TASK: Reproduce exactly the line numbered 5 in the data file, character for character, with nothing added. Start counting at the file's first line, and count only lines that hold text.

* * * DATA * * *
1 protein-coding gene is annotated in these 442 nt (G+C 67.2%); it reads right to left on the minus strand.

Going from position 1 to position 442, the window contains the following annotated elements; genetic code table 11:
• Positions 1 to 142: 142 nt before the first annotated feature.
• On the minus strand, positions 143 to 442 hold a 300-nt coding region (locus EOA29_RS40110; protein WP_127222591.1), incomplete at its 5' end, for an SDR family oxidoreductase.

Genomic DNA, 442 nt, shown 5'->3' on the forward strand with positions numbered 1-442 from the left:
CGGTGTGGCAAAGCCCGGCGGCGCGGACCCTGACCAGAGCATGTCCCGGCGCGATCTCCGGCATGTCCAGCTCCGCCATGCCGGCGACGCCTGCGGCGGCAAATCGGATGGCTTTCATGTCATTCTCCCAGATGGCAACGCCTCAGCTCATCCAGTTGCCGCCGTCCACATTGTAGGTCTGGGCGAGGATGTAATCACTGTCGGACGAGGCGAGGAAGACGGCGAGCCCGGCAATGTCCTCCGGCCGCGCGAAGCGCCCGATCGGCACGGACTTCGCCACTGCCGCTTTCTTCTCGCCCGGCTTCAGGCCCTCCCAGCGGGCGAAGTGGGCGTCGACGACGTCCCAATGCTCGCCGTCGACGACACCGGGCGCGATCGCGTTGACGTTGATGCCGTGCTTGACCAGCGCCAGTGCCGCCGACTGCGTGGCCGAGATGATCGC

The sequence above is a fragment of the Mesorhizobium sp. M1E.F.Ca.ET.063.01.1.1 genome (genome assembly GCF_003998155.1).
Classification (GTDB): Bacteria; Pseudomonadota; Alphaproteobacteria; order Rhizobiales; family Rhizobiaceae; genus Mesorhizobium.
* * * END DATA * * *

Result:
Genomic DNA, 442 nt, shown 5'->3' on the forward strand with positions numbered 1-442 from the left: